The gloves are off… again: Liability for deliberate breach excluded
13 April 2021
In the case of Mott MacDonald Ltd v Trant Engineering Ltd  EWHC 754 (TCC), the TCC confirmed by way of summary judgment that there would be no presumption that a party who “deliberately and wilfully” breaches a contract cannot rely on an exclusion clause. To exclude such breaches specifically, the wording of a clause must be clear.
This case was part of the second round of litigation between the parties to reach the TCC. Both disputes arose out of a project to build a power station on the Falkland Islands. Mott MacDonald (MM) provided design consultancy services to Trant Engineering (Trant) as a part of its tender submission. Trant was awarded the contract and shortly after, a dispute broke out between MM and Trant concerning the scope of works and payment. This dispute ultimately led to MM revoking Trant’s access to the shared project software, which was, at the time, implemented and controlled by MM. Trant sought an interim injunction to allow it access to the project software (the First Dispute).
The TCC, applying the balance of convenience test, granted the interim injunction sought. The parties eventually settled the dispute and entered into a Settlement and Service Agreement (the SSA) which dealt with both liability for the First Dispute, and established the parties’ obligations in respect of the project moving forward. The precise issues are not strictly relevant to this article but the full judgment can be found on Keating Chambers website.
The present dispute
Fast forward to 2021 and the TCC was again tussling with a dispute between the parties. Both contended there had been a breach of the SSA, with MM pursuing Trant for non-payment of sums due. Trant however, alleged that it has a substantial counterclaim on the basis that MM had “fundamentally, deliberately and wilfully” breached the terms of the SSA. MM denied that it had breached the terms of the SSA, but sought summary judgment on the issue of whether liability for fundamental, deliberate and wilful breaches of the SSA would fall within the scope of clauses limiting and restricting liability.
The legal bit
In its judgment, the TCC noted that there are conflicting authorities on this issue. On one hand, in Internet Broadcasting Corp Ltd v MAR LLC  EWHC 844 (Ch), the High Court held that there was a presumption that a party in deliberate repudiatory breach of a contract cannot rely on an exclusion clause. That presumption can only be displaced by strong express language.
Conversely, in the later case of AstraZeneca UK Ltd v Albemarle International Corp  EWHC 1574, Flaux J, stated that this approach was contrary to precedent and should not be followed, a position subsequently supported by LJ Lewison in the case of Shared Network Services Ltd v Nextiraone UK Ltd  EWCA Civ 1171 (albeit in a non-binding judgment).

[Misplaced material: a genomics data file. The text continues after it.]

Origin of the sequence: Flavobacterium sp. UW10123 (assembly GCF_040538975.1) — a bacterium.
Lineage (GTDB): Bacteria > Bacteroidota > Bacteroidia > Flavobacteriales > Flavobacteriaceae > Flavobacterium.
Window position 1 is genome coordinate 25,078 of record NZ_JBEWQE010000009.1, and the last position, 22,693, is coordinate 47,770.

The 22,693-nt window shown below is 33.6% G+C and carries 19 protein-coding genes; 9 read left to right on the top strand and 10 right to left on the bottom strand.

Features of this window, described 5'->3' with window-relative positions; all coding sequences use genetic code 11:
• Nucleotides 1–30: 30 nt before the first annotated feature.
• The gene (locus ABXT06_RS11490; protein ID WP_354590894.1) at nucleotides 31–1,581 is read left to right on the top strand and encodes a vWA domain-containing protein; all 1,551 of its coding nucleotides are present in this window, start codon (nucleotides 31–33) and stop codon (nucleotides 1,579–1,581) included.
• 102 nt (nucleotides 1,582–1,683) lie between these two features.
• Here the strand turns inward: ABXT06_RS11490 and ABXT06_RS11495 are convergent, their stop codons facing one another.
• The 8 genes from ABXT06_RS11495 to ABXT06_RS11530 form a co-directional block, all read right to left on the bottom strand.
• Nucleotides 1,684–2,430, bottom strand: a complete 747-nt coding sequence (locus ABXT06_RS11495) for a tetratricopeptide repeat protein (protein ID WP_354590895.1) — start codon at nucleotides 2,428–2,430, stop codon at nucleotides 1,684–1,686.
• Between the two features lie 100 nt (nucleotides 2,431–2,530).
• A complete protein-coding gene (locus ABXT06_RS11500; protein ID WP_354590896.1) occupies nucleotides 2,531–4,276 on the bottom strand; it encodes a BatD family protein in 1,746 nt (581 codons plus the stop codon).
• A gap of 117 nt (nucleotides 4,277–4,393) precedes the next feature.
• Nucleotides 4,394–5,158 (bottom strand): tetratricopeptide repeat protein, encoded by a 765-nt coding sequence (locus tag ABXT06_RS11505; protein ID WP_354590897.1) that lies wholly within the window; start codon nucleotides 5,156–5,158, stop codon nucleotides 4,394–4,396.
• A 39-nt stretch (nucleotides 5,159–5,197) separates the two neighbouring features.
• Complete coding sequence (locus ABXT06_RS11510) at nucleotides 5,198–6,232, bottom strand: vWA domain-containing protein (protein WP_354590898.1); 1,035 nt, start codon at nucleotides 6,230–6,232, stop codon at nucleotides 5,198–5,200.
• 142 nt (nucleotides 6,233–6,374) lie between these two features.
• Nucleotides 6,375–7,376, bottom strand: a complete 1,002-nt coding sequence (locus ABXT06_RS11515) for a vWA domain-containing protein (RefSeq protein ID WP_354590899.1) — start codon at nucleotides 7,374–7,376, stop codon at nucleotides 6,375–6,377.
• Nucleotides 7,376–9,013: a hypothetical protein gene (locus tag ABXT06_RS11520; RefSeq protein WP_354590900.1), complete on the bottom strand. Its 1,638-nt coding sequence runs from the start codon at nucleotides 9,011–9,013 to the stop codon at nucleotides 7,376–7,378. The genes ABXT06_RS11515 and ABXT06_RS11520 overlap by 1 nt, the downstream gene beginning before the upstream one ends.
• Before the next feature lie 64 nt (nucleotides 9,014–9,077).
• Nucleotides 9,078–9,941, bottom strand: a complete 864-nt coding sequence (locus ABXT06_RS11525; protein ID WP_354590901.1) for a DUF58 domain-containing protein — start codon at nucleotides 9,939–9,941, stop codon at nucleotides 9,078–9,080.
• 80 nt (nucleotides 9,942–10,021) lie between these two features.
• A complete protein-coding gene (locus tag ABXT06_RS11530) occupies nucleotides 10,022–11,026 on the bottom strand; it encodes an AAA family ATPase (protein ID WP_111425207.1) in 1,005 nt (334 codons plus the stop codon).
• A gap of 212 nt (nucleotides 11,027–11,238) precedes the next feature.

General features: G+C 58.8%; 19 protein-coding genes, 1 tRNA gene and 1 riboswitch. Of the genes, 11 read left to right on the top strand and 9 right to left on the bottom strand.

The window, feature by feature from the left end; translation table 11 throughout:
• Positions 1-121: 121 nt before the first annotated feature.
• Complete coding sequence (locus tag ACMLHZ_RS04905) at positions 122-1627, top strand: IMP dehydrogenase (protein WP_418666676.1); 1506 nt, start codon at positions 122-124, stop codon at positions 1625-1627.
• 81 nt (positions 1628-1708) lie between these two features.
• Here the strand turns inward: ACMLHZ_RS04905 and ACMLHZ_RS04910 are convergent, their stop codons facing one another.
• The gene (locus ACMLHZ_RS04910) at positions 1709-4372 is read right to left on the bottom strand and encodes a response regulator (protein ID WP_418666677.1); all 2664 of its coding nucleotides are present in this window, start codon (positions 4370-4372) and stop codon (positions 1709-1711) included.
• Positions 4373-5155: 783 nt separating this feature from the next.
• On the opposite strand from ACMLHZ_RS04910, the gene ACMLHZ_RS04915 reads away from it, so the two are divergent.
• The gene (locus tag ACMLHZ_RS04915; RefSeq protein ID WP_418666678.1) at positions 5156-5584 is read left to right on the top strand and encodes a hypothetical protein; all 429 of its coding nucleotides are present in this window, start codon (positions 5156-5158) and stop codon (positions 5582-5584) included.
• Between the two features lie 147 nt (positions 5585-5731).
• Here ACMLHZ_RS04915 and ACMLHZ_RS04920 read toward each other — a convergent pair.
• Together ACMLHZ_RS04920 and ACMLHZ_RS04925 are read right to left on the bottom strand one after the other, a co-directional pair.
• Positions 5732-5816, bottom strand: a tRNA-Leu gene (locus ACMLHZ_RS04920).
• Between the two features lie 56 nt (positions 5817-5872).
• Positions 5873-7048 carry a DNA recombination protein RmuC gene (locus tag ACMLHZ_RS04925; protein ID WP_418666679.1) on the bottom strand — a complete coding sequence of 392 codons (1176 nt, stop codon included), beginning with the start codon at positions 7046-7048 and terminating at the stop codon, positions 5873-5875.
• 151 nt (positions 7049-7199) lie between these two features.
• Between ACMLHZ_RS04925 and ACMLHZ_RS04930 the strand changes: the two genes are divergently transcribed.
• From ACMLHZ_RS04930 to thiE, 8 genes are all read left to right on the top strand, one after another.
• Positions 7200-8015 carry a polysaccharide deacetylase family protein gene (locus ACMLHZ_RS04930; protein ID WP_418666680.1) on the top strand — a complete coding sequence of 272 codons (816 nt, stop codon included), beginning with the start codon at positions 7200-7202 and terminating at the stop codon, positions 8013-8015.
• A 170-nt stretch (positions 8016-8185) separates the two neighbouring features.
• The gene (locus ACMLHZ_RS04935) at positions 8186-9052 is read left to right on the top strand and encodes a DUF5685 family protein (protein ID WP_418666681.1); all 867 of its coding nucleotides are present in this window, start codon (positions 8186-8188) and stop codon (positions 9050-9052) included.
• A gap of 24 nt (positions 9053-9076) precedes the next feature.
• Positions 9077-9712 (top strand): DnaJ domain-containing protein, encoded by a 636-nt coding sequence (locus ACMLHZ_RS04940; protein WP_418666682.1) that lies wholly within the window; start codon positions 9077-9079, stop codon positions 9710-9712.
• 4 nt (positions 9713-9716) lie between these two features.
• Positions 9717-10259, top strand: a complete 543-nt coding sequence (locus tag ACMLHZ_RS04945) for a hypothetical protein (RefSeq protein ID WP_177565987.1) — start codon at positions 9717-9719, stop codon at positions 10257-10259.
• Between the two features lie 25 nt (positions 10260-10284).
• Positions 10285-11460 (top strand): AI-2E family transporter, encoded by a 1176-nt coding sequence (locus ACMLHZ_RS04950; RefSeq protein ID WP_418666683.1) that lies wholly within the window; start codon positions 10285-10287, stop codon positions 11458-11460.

Whilst the TCC considered and reviewed numerous authorities on the issue, in his judgment Eyre J eventually sided with Flaux J. The TCC confirmed that the correct approach of construing exclusion clauses where there had been a deliberate breach was to “simply construe the clause, albeit strictly, but without any presumption”. As such, the fact that the purported breach of contract was deliberate has no material effect on the ability to exclude liability. A deliberate breach was to be treated in the same way as any other breach.
Summary judgment was awarded in favour of MM.
Note, although neither case takes precedence over the other (as they are all High Court cases), it appears that the approach taken by Flaux J, and the TCC in this case, is consistent with established authorities. As such, should this issue find itself in the appellate court, it is expected that that court would take the opportunity to formally overrule the judgment in Internet Broadcasting Corp Ltd v MAR LLC.
This case highlights that the precise wording of any contractual clause is of critical importance. A party to a contract must ensure that the relevant clause, and in this case an exclusion clause, is set out in plain language, capable of covering specific breaches. As demonstrated here; the courts are unwilling to imply exceptions (or a presumption) to the express terms of a contract. In the words of Eyre J: to do so “would have the effect of restricting the clear scope of these clauses”.
If you are unsure as to the scope and extent of liability under a particular contract; seek specialist advice from a member of Birketts’ Construction and Engineering Team.
The content of this article is for general information only. It is not, and should not be taken as, legal advice. If you require any further information in relation to this article please contact the author in the first instance. Law covered as at April 2021.